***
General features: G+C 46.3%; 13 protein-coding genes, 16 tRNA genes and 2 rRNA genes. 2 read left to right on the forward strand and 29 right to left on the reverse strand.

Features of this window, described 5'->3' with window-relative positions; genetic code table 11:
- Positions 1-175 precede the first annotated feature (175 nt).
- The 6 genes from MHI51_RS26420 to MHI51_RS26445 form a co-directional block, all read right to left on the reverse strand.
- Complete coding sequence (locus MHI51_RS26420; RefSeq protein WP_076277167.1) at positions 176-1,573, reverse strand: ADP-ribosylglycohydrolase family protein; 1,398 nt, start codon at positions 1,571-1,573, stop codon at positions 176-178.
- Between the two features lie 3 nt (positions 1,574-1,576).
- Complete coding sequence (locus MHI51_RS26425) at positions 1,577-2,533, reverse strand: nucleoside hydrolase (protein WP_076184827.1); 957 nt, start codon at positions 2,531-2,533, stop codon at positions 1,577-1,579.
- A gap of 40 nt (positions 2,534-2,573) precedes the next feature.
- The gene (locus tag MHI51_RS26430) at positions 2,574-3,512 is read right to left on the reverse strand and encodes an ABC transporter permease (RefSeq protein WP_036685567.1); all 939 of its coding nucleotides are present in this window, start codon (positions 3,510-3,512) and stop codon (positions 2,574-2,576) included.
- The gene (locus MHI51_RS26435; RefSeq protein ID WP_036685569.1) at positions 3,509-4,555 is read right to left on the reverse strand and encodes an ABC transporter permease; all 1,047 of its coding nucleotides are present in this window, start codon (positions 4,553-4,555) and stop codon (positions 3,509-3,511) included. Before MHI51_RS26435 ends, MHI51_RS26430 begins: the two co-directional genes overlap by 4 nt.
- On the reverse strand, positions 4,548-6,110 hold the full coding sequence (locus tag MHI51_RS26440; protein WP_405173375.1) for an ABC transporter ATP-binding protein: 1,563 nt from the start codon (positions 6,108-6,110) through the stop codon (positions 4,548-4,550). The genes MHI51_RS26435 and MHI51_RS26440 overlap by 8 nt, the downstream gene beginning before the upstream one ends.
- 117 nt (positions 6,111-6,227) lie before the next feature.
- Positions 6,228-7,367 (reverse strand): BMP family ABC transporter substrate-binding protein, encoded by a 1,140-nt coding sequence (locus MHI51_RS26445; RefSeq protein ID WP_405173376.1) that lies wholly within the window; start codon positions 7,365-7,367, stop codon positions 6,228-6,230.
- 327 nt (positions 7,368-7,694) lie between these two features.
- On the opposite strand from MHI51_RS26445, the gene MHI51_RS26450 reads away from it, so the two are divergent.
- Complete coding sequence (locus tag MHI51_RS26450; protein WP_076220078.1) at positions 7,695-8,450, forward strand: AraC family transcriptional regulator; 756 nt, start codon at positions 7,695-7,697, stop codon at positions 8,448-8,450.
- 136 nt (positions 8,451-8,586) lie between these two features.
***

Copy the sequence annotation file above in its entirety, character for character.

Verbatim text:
General features: G+C 46.3%; 13 protein-coding genes, 16 tRNA genes and 2 rRNA genes. 2 read left to right on the forward strand and 29 right to left on the reverse strand.

Features of this window, described 5'->3' with window-relative positions; genetic code table 11:
- Positions 1-175 precede the first annotated feature (175 nt).
- The 6 genes from MHI51_RS26420 to MHI51_RS26445 form a co-directional block, all read right to left on the reverse strand.
- Complete coding sequence (locus MHI51_RS26420; RefSeq protein WP_076277167.1) at positions 176-1,573, reverse strand: ADP-ribosylglycohydrolase family protein; 1,398 nt, start codon at positions 1,571-1,573, stop codon at positions 176-178.
- Between the two features lie 3 nt (positions 1,574-1,576).
- Complete coding sequence (locus MHI51_RS26425) at positions 1,577-2,533, reverse strand: nucleoside hydrolase (protein WP_076184827.1); 957 nt, start codon at positions 2,531-2,533, stop codon at positions 1,577-1,579.
- A gap of 40 nt (positions 2,534-2,573) precedes the next feature.
- The gene (locus tag MHI51_RS26430) at positions 2,574-3,512 is read right to left on the reverse strand and encodes an ABC transporter permease (RefSeq protein WP_036685567.1); all 939 of its coding nucleotides are present in this window, start codon (positions 3,510-3,512) and stop codon (positions 2,574-2,576) included.
- The gene (locus MHI51_RS26435; RefSeq protein ID WP_036685569.1) at positions 3,509-4,555 is read right to left on the reverse strand and encodes an ABC transporter permease; all 1,047 of its coding nucleotides are present in this window, start codon (positions 4,553-4,555) and stop codon (positions 3,509-3,511) included. Before MHI51_RS26435 ends, MHI51_RS26430 begins: the two co-directional genes overlap by 4 nt.
- On the reverse strand, positions 4,548-6,110 hold the full coding sequence (locus tag MHI51_RS26440; protein WP_405173375.1) for an ABC transporter ATP-binding protein: 1,563 nt from the start codon (positions 6,108-6,110) through the stop codon (positions 4,548-4,550). The genes MHI51_RS26435 and MHI51_RS26440 overlap by 8 nt, the downstream gene beginning before the upstream one ends.
- 117 nt (positions 6,111-6,227) lie before the next feature.
- Positions 6,228-7,367 (reverse strand): BMP family ABC transporter substrate-binding protein, encoded by a 1,140-nt coding sequence (locus MHI51_RS26445; RefSeq protein ID WP_405173376.1) that lies wholly within the window; start codon positions 7,365-7,367, stop codon positions 6,228-6,230.
- 327 nt (positions 7,368-7,694) lie between these two features.
- On the opposite strand from MHI51_RS26445, the gene MHI51_RS26450 reads away from it, so the two are divergent.
- Complete coding sequence (locus tag MHI51_RS26450; protein WP_076220078.1) at positions 7,695-8,450, forward strand: AraC family transcriptional regulator; 756 nt, start codon at positions 7,695-7,697, stop codon at positions 8,448-8,450.
- 136 nt (positions 8,451-8,586) lie between these two features.